Do you know what atrial fibrillation is? Do you have questions about it? Sometimes, in the midst of all of our updates, treatments, medications, surgeries and discussions for and about this most common heart arrhythmia, we forget that more of us are being diagnosed with atrial fibrillation every day, and new people to the condition may have some basic questions. So, today we'll answer some basic atrial fibrillation questions:
What is atrial fibrillation and who gets it?
The most common heart rhythm disturbance in the US, affecting nearly 3 million people, atrial fibrillation (afib) is estimated to affect more than 4 percent of the total population over age 65 and 12 percent over the age of 80, but it is not limited to our older population and can affect an individual at any time of life. Afib is characterized by disorganized electrical activity in the heart that originates in the upper chambers (atria) causing quivering and a rapid heartbeat, along with a range of uncomfortable and frightening symptoms.
Will I die from atrial fibrillation?
Atrial fibrillation is not considered life-threatening. However, its effects can cause serious and life-threatening conditions such as heart failure, and, most commonly, a stroke. Afib patients have a five times higher risk of stroke due to clot formation, and this is why blood thinners are commonly prescribed for those who have atrial fibrillation either persistently or paroxysmally (afib that comes and goes.)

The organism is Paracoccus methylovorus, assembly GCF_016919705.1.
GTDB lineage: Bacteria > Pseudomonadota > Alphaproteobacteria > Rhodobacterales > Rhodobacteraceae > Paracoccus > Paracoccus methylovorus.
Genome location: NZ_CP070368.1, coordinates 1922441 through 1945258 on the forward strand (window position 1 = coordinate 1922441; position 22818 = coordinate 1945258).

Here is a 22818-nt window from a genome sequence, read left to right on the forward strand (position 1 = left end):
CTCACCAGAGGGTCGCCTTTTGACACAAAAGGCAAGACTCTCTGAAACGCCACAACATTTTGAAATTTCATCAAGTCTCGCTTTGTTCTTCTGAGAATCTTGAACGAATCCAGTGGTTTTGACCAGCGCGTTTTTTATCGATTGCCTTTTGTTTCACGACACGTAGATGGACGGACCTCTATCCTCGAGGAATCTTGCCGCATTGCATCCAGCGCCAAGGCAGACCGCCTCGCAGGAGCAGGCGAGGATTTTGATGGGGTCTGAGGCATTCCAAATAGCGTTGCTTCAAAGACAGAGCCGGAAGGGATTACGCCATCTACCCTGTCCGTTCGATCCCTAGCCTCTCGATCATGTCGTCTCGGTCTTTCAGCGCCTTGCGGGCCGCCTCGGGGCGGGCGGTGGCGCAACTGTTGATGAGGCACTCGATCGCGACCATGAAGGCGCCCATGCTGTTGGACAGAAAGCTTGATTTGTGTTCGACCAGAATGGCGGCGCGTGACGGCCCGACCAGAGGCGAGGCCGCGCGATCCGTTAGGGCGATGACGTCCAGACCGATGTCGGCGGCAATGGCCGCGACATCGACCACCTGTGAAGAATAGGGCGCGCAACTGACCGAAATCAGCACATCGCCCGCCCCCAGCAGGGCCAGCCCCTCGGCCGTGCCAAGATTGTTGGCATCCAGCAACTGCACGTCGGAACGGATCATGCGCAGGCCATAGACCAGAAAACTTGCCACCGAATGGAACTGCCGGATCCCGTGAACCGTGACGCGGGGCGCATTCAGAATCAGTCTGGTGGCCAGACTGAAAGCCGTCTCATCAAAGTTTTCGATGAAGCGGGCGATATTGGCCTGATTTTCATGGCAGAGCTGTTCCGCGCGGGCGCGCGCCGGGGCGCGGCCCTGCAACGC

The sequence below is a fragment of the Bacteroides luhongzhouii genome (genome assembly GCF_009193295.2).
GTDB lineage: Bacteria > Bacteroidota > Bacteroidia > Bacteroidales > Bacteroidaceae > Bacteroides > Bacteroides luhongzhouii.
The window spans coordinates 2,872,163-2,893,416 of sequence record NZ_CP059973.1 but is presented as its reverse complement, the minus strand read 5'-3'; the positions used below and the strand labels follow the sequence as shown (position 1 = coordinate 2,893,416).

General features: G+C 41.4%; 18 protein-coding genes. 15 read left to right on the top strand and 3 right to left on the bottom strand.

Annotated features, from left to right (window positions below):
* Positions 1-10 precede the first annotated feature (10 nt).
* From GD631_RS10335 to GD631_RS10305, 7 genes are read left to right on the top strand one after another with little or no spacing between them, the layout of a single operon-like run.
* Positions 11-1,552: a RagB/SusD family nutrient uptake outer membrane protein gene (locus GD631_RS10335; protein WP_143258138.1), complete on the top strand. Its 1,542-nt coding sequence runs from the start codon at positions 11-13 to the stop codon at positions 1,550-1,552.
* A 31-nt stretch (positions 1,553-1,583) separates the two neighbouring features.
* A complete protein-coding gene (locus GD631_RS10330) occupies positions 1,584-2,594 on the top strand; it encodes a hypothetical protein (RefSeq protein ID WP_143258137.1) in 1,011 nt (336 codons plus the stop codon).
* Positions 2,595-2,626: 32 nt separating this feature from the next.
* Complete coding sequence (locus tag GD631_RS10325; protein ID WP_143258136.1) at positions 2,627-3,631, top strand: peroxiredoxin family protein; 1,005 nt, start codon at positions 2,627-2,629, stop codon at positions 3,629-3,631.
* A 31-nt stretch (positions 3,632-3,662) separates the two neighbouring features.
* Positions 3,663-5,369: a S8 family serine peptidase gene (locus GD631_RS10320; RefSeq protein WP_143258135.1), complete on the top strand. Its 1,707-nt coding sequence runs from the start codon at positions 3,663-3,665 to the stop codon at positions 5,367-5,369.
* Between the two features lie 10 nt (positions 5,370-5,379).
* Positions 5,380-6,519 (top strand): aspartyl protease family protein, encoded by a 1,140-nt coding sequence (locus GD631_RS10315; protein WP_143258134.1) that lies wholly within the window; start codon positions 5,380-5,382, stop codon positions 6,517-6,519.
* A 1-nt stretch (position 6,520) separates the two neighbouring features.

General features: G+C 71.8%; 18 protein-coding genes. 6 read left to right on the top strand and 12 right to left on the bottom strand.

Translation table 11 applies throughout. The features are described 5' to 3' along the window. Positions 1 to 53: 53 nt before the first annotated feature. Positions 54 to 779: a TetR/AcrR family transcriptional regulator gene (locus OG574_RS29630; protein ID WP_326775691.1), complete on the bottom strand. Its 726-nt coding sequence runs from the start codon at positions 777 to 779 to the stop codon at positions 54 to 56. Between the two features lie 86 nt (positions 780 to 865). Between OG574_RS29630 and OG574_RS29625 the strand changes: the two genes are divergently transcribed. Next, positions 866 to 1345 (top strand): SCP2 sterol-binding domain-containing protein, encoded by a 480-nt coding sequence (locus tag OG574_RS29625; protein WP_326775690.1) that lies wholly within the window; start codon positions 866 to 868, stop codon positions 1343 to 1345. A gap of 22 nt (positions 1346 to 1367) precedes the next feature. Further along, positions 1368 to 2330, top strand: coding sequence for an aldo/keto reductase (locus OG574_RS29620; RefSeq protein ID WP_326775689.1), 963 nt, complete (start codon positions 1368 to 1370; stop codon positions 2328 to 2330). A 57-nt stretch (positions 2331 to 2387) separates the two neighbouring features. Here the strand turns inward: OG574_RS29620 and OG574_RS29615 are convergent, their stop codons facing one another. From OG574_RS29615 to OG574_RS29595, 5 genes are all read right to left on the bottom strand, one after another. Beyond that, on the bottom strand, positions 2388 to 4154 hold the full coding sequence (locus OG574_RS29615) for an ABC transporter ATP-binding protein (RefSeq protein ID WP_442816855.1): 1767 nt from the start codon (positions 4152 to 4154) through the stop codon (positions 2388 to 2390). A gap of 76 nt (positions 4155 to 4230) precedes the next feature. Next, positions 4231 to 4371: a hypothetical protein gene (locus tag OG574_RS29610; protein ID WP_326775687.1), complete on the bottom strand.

What does atrial fibrillation feel like?
The symptoms of afib vary widely, not only from patient to patient, but often from day to day in the same patient. There is an entire panoply of advice and anecdotal sharing between patients, as well as web sites where information is shared and suggestions given. The most common symptoms of the irregular heart rhythm are rapid heartbeat, palpitations, dizziness, light headedness, fatigue, fainting, and anxiety. Many sufferers complain that their regular routines and activities are limited not just by the irregular rhythm, but by the side effects of medication they may be prescribed to manage it. Some afib patients must go to the ER if their heart rate "takes off" and runs above 150 beats per minute. Surprisingly, however, many who are diagnosed with afib have no idea they had it, and have no symptoms whatsoever. That is what makes afib a dangerous condition because the clotting and stroke danger still exists and is not being treated.
Why did I get atrial fibrillation?
This appears to be the big question among doctors and researchers who can point to some likely reasons but not others. Your heart may be "too electrical," offering up wandering and disorganized electrical waves from several areas, or, sometimes, from one or two spots in the pulmonary veins. Other conditions may predispose one to afib: thyroid disease, valvular heart disease, high blood pressure, or congestive heart failure. But, a large portion of afib diagnoses are for no particular reason at all - these are called "idiopathic," meaning no one knows the reason.
Does afib ever just go away by itself?
Yes. Many people have episodes of what is called "lone afib," in which they only have one episode. Some people have bouts of afib and then long periods in between in normal sinus rhythm. Others can have persistent, or even permanent, afib. The problem with afib, however, is that it is likely to return, and the more times a heart spends in atrial fibrillation, the more it tends to "remodel" itself into the arrhythmia. For this reason, the saying "afib begets afib" is a popular one with cardiologists.
There are many other questions you may have about atrial fibrillation. One of the more complicated categories involves anticoagulation and blood thinners. There is interest in how to "cure" or "fix" atrial fibrillation and what techniques or medicines can be used. Lifestyle changes and adaptations is another important topic. We will explore all of these in the second part of this post next time.